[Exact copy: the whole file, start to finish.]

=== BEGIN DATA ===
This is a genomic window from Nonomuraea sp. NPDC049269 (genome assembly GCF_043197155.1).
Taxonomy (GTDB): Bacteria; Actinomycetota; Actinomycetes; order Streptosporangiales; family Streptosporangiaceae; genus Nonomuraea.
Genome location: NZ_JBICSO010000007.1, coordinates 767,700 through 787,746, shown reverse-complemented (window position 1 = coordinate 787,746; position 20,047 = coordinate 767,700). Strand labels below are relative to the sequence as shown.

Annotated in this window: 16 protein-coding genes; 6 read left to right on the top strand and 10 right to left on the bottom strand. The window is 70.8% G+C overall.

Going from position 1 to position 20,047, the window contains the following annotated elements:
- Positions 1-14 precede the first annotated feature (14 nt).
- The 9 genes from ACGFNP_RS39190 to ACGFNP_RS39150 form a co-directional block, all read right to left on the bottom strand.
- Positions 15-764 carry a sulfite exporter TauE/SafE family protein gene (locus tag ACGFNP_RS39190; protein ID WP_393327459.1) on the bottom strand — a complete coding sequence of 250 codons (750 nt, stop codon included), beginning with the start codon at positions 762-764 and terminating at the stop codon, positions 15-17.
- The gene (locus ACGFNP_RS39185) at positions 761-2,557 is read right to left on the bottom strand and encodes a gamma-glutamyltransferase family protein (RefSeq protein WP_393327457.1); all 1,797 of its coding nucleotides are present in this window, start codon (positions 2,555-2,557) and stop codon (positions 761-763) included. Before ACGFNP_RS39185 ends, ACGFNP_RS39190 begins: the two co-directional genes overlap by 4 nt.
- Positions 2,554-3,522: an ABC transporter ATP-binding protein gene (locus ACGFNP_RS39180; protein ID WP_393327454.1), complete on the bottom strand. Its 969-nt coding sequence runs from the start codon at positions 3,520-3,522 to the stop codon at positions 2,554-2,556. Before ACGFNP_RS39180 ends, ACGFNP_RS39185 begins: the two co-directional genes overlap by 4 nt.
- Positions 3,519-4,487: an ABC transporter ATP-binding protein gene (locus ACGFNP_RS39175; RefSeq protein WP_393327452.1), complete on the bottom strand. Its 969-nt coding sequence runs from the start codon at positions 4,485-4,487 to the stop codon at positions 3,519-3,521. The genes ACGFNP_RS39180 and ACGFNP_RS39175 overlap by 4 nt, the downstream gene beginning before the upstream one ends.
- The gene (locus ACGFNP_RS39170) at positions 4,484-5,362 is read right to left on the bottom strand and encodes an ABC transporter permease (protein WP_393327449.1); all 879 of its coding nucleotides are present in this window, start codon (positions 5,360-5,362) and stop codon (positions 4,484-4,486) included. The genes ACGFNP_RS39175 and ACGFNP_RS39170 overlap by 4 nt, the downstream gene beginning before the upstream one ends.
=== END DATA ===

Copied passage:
This is a genomic window from Nonomuraea sp. NPDC049269 (genome assembly GCF_043197155.1).
Taxonomy (GTDB): Bacteria; Actinomycetota; Actinomycetes; order Streptosporangiales; family Streptosporangiaceae; genus Nonomuraea.
Genome location: NZ_JBICSO010000007.1, coordinates 767,700 through 787,746, shown reverse-complemented (window position 1 = coordinate 787,746; position 20,047 = coordinate 767,700). Strand labels below are relative to the sequence as shown.

Annotated in this window: 16 protein-coding genes; 6 read left to right on the top strand and 10 right to left on the bottom strand. The window is 70.8% G+C overall.

Going from position 1 to position 20,047, the window contains the following annotated elements:
- Positions 1-14 precede the first annotated feature (14 nt).
- The 9 genes from ACGFNP_RS39190 to ACGFNP_RS39150 form a co-directional block, all read right to left on the bottom strand.
- Positions 15-764 carry a sulfite exporter TauE/SafE family protein gene (locus tag ACGFNP_RS39190; protein ID WP_393327459.1) on the bottom strand — a complete coding sequence of 250 codons (750 nt, stop codon included), beginning with the start codon at positions 762-764 and terminating at the stop codon, positions 15-17.
- The gene (locus ACGFNP_RS39185) at positions 761-2,557 is read right to left on the bottom strand and encodes a gamma-glutamyltransferase family protein (RefSeq protein WP_393327457.1); all 1,797 of its coding nucleotides are present in this window, start codon (positions 2,555-2,557) and stop codon (positions 761-763) included. Before ACGFNP_RS39185 ends, ACGFNP_RS39190 begins: the two co-directional genes overlap by 4 nt.
- Positions 2,554-3,522: an ABC transporter ATP-binding protein gene (locus ACGFNP_RS39180; protein ID WP_393327454.1), complete on the bottom strand. Its 969-nt coding sequence runs from the start codon at positions 3,520-3,522 to the stop codon at positions 2,554-2,556. Before ACGFNP_RS39180 ends, ACGFNP_RS39185 begins: the two co-directional genes overlap by 4 nt.
- Positions 3,519-4,487: an ABC transporter ATP-binding protein gene (locus ACGFNP_RS39175; RefSeq protein WP_393327452.1), complete on the bottom strand. Its 969-nt coding sequence runs from the start codon at positions 4,485-4,487 to the stop codon at positions 3,519-3,521. The genes ACGFNP_RS39180 and ACGFNP_RS39175 overlap by 4 nt, the downstream gene beginning before the upstream one ends.
- The gene (locus ACGFNP_RS39170) at positions 4,484-5,362 is read right to left on the bottom strand and encodes an ABC transporter permease (protein WP_393327449.1); all 879 of its coding nucleotides are present in this window, start codon (positions 5,360-5,362) and stop codon (positions 4,484-4,486) included. The genes ACGFNP_RS39175 and ACGFNP_RS39170 overlap by 4 nt, the downstream gene beginning before the upstream one ends.